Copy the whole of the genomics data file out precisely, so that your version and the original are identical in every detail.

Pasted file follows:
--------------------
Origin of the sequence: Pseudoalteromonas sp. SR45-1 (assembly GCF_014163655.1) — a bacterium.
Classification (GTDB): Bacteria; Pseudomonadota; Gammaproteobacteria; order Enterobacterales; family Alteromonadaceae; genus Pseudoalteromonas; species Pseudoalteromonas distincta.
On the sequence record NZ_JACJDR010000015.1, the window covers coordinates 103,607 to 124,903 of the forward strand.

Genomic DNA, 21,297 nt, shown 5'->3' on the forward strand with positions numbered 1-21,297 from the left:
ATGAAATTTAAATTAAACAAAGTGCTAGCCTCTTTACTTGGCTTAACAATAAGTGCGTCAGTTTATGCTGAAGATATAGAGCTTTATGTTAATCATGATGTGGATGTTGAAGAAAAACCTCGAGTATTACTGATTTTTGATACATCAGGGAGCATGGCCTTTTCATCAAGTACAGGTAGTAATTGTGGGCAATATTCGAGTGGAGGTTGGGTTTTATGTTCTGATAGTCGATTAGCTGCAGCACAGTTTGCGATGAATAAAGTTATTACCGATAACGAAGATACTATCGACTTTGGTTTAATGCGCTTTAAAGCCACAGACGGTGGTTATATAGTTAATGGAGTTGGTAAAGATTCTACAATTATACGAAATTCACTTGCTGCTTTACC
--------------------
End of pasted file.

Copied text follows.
Origin of the sequence: Pseudoalteromonas sp. SR45-1 (assembly GCF_014163655.1) — a bacterium.
Classification (GTDB): Bacteria; Pseudomonadota; Gammaproteobacteria; order Enterobacterales; family Alteromonadaceae; genus Pseudoalteromonas; species Pseudoalteromonas distincta.
On the sequence record NZ_JACJDR010000015.1, the window covers coordinates 103,607 to 124,903 of the forward strand.

Genomic DNA, 21,297 nt, shown 5'->3' on the forward strand with positions numbered 1-21,297 from the left:
ATGAAATTTAAATTAAACAAAGTGCTAGCCTCTTTACTTGGCTTAACAATAAGTGCGTCAGTTTATGCTGAAGATATAGAGCTTTATGTTAATCATGATGTGGATGTTGAAGAAAAACCTCGAGTATTACTGATTTTTGATACATCAGGGAGCATGGCCTTTTCATCAAGTACAGGTAGTAATTGTGGGCAATATTCGAGTGGAGGTTGGGTTTTATGTTCTGATAGTCGATTAGCTGCAGCACAGTTTGCGATGAATAAAGTTATTACCGATAACGAAGATACTATCGACTTTGGTTTAATGCGCTTTAAAGCCACAGACGGTGGTTATATAGTTAATGGAGTTGGTAAAGATTCTACAATTATACGAAATTCACTTGCTGCTTTACC